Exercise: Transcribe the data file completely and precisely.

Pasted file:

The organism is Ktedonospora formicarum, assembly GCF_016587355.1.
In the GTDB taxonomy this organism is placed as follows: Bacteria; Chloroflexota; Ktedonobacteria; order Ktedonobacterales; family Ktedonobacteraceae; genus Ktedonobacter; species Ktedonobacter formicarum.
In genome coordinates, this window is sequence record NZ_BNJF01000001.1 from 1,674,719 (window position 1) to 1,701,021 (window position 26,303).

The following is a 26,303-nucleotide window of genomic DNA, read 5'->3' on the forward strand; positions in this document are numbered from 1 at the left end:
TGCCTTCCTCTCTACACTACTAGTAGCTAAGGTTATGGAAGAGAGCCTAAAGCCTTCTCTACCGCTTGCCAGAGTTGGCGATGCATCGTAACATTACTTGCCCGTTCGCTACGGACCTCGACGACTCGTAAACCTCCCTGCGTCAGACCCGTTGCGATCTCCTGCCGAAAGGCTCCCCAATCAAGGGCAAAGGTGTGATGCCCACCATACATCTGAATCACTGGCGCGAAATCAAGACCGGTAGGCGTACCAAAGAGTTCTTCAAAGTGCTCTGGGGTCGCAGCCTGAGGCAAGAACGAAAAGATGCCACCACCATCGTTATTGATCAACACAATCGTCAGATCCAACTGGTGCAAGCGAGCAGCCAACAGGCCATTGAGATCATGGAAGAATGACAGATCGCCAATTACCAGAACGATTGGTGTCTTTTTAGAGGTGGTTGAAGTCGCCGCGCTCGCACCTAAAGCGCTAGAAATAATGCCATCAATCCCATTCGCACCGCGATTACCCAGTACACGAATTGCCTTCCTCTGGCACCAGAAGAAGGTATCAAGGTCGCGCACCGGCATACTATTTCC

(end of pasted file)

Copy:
The organism is Ktedonospora formicarum, assembly GCF_016587355.1.
In the GTDB taxonomy this organism is placed as follows: Bacteria; Chloroflexota; Ktedonobacteria; order Ktedonobacterales; family Ktedonobacteraceae; genus Ktedonobacter; species Ktedonobacter formicarum.
In genome coordinates, this window is sequence record NZ_BNJF01000001.1 from 1,674,719 (window position 1) to 1,701,021 (window position 26,303).

The following is a 26,303-nucleotide window of genomic DNA, read 5'->3' on the forward strand; positions in this document are numbered from 1 at the left end:
TGCCTTCCTCTCTACACTACTAGTAGCTAAGGTTATGGAAGAGAGCCTAAAGCCTTCTCTACCGCTTGCCAGAGTTGGCGATGCATCGTAACATTACTTGCCCGTTCGCTACGGACCTCGACGACTCGTAAACCTCCCTGCGTCAGACCCGTTGCGATCTCCTGCCGAAAGGCTCCCCAATCAAGGGCAAAGGTGTGATGCCCACCATACATCTGAATCACTGGCGCGAAATCAAGACCGGTAGGCGTACCAAAGAGTTCTTCAAAGTGCTCTGGGGTCGCAGCCTGAGGCAAGAACGAAAAGATGCCACCACCATCGTTATTGATCAACACAATCGTCAGATCCAACTGGTGCAAGCGAGCAGCCAACAGGCCATTGAGATCATGGAAGAATGACAGATCGCCAATTACCAGAACGATTGGTGTCTTTTTAGAGGTGGTTGAAGTCGCCGCGCTCGCACCTAAAGCGCTAGAAATAATGCCATCAATCCCATTCGCACCGCGATTACCCAGTACACGAATTGCCTTCCTCTGGCACCAGAAGAAGGTATCAAGGTCGCGCACCGGCATACTATTTCC